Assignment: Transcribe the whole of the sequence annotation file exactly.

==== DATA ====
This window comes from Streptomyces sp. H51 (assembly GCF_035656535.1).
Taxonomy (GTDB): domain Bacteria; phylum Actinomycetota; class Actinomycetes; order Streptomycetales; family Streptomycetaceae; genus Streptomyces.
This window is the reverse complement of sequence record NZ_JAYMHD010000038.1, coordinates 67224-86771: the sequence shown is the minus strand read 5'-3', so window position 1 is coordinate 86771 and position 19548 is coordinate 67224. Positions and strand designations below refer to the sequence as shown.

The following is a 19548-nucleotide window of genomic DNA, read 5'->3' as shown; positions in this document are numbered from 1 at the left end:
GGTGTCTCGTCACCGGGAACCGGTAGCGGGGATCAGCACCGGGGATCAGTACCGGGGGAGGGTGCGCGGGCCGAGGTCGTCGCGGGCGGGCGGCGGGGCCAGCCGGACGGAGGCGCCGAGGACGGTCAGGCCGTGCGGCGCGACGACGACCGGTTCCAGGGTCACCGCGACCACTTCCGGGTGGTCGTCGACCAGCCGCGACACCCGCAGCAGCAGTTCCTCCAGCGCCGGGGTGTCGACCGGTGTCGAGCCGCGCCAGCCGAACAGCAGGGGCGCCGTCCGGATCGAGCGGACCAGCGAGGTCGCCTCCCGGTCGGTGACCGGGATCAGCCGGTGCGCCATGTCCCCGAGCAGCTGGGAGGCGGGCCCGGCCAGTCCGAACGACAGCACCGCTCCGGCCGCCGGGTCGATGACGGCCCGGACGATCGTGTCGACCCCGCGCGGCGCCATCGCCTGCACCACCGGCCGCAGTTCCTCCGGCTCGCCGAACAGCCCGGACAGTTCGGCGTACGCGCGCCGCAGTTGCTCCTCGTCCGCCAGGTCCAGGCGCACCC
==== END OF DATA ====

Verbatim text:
This window comes from Streptomyces sp. H51 (assembly GCF_035656535.1).
Taxonomy (GTDB): domain Bacteria; phylum Actinomycetota; class Actinomycetes; order Streptomycetales; family Streptomycetaceae; genus Streptomyces.
This window is the reverse complement of sequence record NZ_JAYMHD010000038.1, coordinates 67224-86771: the sequence shown is the minus strand read 5'-3', so window position 1 is coordinate 86771 and position 19548 is coordinate 67224. Positions and strand designations below refer to the sequence as shown.

The following is a 19548-nucleotide window of genomic DNA, read 5'->3' as shown; positions in this document are numbered from 1 at the left end:
GGTGTCTCGTCACCGGGAACCGGTAGCGGGGATCAGCACCGGGGATCAGTACCGGGGGAGGGTGCGCGGGCCGAGGTCGTCGCGGGCGGGCGGCGGGGCCAGCCGGACGGAGGCGCCGAGGACGGTCAGGCCGTGCGGCGCGACGACGACCGGTTCCAGGGTCACCGCGACCACTTCCGGGTGGTCGTCGACCAGCCGCGACACCCGCAGCAGCAGTTCCTCCAGCGCCGGGGTGTCGACCGGTGTCGAGCCGCGCCAGCCGAACAGCAGGGGCGCCGTCCGGATCGAGCGGACCAGCGAGGTCGCCTCCCGGTCGGTGACCGGGATCAGCCGGTGCGCCATGTCCCCGAGCAGCTGGGAGGCGGGCCCGGCCAGTCCGAACGACAGCACCGCTCCGGCCGCCGGGTCGATGACGGCCCGGACGATCGTGTCGACCCCGCGCGGCGCCATCGCCTGCACCACCGGCCGCAGTTCCTCCGGCTCGCCGAACAGCCCGGACAGTTCGGCGTACGCGCGCCGCAGTTGCTCCTCGTCCGCCAGGTCCAGGCGCACCC